Copyright determines the extent to which a teacher may use, share or adapt any material made by someone else. Libraries, archives and museums provide informal education on their premises on a regular basis. However, many European countries’ legislation does not take account of cultural heritage institutions within their exceptions and limitations to copyright for educational purposes.
IFLA welcomes and supports the rightcopyright campaign initiated by COMMUNIA. They are collecting signatures until the 15th May to be presented to Members of the European Parliament, and educators, in particularly those working in libraries, are also invited to share the problems they face when dealing with copyright. The more people engage, the stronger the message we send.
Why your help is needed
Today, many educators, teachers and researchers face difficulties in doing their job while using creative material for educational purposes. It is necessary to ensure that the current proposal of the European Commission to modernise copyright (the Draft Directive) is also up to date on education. Educators have embraced the possibilities created by technology, and so should copyright.
However, some aspects of the Draft Directive do not go in this direction.
- First of all, the exception only applies to professors and students of educational establishments, which would exclude education provided through libraries, from early literacy to coding classes, and from creative writing to job-related training.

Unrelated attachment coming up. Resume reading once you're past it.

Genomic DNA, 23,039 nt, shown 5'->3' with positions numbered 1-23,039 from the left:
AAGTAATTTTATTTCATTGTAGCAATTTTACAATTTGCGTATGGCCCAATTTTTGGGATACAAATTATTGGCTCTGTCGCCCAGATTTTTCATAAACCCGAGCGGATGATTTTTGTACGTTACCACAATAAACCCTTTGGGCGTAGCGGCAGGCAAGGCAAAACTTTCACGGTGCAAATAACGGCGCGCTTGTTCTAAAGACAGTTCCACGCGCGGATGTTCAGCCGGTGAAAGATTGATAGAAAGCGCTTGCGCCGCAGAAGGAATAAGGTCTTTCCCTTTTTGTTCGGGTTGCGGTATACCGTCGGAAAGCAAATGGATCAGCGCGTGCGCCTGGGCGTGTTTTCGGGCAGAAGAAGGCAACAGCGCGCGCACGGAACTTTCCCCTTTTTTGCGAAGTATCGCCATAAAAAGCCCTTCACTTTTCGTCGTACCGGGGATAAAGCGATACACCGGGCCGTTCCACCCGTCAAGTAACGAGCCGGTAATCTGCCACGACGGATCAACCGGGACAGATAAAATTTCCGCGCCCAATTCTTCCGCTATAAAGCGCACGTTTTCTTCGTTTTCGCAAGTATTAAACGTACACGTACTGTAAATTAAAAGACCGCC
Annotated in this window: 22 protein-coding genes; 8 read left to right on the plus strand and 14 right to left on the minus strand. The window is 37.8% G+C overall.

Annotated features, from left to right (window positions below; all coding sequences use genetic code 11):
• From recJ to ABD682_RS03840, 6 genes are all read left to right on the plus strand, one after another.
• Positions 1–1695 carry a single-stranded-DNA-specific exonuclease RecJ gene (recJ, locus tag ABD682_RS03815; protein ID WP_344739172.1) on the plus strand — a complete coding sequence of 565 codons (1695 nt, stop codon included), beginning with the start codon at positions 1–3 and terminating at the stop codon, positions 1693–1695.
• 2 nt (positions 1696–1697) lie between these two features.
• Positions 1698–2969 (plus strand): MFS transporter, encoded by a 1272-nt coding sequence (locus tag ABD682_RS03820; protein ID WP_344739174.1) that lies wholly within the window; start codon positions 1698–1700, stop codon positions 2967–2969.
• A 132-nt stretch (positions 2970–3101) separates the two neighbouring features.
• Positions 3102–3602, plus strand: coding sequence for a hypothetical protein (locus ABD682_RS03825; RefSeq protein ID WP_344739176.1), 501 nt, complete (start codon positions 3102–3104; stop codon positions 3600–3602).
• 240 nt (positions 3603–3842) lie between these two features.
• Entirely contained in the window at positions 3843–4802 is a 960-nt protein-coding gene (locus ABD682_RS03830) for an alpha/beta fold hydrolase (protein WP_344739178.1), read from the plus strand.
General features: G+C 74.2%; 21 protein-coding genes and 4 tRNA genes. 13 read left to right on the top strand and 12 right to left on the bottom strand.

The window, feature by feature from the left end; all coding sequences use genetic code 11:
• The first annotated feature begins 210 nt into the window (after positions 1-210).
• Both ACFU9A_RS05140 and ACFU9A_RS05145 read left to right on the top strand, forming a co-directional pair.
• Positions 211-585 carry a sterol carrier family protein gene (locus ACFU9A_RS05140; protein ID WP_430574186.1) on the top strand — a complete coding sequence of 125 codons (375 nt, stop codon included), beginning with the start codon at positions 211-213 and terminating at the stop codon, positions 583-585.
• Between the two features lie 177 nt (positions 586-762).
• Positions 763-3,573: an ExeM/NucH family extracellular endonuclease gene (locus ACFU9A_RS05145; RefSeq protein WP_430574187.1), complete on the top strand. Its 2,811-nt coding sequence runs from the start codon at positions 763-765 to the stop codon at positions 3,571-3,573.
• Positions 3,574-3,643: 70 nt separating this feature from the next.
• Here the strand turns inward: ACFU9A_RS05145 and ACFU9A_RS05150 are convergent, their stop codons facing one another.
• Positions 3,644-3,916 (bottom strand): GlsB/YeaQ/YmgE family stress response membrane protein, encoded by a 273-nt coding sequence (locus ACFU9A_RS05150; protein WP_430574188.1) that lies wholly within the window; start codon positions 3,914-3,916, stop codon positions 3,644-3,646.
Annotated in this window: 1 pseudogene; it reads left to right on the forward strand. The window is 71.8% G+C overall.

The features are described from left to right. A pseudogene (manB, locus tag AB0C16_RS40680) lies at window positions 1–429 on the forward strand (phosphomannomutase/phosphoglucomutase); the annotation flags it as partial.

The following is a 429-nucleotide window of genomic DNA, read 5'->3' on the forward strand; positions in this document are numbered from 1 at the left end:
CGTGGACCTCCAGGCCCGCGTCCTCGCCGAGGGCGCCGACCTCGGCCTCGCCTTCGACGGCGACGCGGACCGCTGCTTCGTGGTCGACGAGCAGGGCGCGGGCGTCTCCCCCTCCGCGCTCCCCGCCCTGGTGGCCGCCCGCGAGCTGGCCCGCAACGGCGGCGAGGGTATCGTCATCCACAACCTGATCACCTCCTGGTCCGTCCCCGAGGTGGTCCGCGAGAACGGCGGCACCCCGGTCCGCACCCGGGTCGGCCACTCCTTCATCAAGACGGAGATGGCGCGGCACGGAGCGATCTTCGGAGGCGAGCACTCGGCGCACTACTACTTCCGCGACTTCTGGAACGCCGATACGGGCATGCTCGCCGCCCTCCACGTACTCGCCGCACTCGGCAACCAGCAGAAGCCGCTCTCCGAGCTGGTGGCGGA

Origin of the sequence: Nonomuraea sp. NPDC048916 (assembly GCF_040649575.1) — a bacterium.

- Second, it will only apply to digital uses, creating different legal regimes for digital and ‘analogue’ teaching. It does not make sense for an educator to have to consult regulations each time they switch between a book and a screen.
- Finally, Member States may choose not to implement this exception if adequate licenses are “easily” available in the market. This opens the door to obliging educators to pay for using a work to illustrate points in lessons, even if the work itself was never marketed with this in mind.
Now, the European Parliament has the possibility to change the proposal for the better.
What you can do to help
COMMUNIA has developed the campaign to collect petitions from educators throughout Europe to let the Members of the European Parliament know that a better copyright for education is needed. The European Parliament will vote on the proposal later this year, and can change, accept or reject it. We will present the outcomes of the petition in the European Parliament, showing them the voice of the European citizens aiming for a good-quality education, and a copyright framework that matches.
You can sign the petition here, and share the campaign with your colleagues, friends and family via email, social media or even face to face. The website offers further resources – tweets, posts and images. Good luck!